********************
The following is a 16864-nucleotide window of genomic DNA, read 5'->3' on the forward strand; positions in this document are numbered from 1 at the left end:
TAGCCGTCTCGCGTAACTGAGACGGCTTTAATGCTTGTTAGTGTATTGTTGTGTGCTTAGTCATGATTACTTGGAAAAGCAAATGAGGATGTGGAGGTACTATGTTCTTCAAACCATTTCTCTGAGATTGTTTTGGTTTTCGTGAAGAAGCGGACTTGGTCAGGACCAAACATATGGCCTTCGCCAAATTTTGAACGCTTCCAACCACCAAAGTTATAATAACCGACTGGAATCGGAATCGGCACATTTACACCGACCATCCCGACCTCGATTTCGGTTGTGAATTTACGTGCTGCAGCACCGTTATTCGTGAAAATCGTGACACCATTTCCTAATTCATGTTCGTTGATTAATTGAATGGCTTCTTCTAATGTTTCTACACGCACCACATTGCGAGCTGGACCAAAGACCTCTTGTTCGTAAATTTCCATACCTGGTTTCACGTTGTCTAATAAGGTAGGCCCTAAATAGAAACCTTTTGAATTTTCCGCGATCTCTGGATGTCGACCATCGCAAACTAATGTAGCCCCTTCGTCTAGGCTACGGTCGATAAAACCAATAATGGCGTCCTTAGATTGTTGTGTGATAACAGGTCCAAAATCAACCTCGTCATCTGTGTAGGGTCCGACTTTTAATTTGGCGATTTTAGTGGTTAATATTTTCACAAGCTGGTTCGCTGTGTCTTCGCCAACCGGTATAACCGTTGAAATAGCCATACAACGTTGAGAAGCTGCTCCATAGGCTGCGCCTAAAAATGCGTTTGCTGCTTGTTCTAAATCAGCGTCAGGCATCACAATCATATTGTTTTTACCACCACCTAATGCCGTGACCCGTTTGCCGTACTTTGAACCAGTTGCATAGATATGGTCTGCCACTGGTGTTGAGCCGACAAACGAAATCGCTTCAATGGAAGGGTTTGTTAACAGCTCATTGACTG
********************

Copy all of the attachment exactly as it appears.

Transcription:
The following is a 16864-nucleotide window of genomic DNA, read 5'->3' on the forward strand; positions in this document are numbered from 1 at the left end:
TAGCCGTCTCGCGTAACTGAGACGGCTTTAATGCTTGTTAGTGTATTGTTGTGTGCTTAGTCATGATTACTTGGAAAAGCAAATGAGGATGTGGAGGTACTATGTTCTTCAAACCATTTCTCTGAGATTGTTTTGGTTTTCGTGAAGAAGCGGACTTGGTCAGGACCAAACATATGGCCTTCGCCAAATTTTGAACGCTTCCAACCACCAAAGTTATAATAACCGACTGGAATCGGAATCGGCACATTTACACCGACCATCCCGACCTCGATTTCGGTTGTGAATTTACGTGCTGCAGCACCGTTATTCGTGAAAATCGTGACACCATTTCCTAATTCATGTTCGTTGATTAATTGAATGGCTTCTTCTAATGTTTCTACACGCACCACATTGCGAGCTGGACCAAAGACCTCTTGTTCGTAAATTTCCATACCTGGTTTCACGTTGTCTAATAAGGTAGGCCCTAAATAGAAACCTTTTGAATTTTCCGCGATCTCTGGATGTCGACCATCGCAAACTAATGTAGCCCCTTCGTCTAGGCTACGGTCGATAAAACCAATAATGGCGTCCTTAGATTGTTGTGTGATAACAGGTCCAAAATCAACCTCGTCATCTGTGTAGGGTCCGACTTTTAATTTGGCGATTTTAGTGGTTAATATTTTCACAAGCTGGTTCGCTGTGTCTTCGCCAACCGGTATAACCGTTGAAATAGCCATACAACGTTGAGAAGCTGCTCCATAGGCTGCGCCTAAAAATGCGTTTGCTGCTTGTTCTAAATCAGCGTCAGGCATCACAATCATATTGTTTTTACCACCACCTAATGCCGTGACCCGTTTGCCGTACTTTGAACCAGTTGCATAGATATGGTCTGCCACTGGTGTTGAGCCGACAAACGAAATCGCTTCAATGGAAGGGTTTGTTAACAGCTCATTGACTG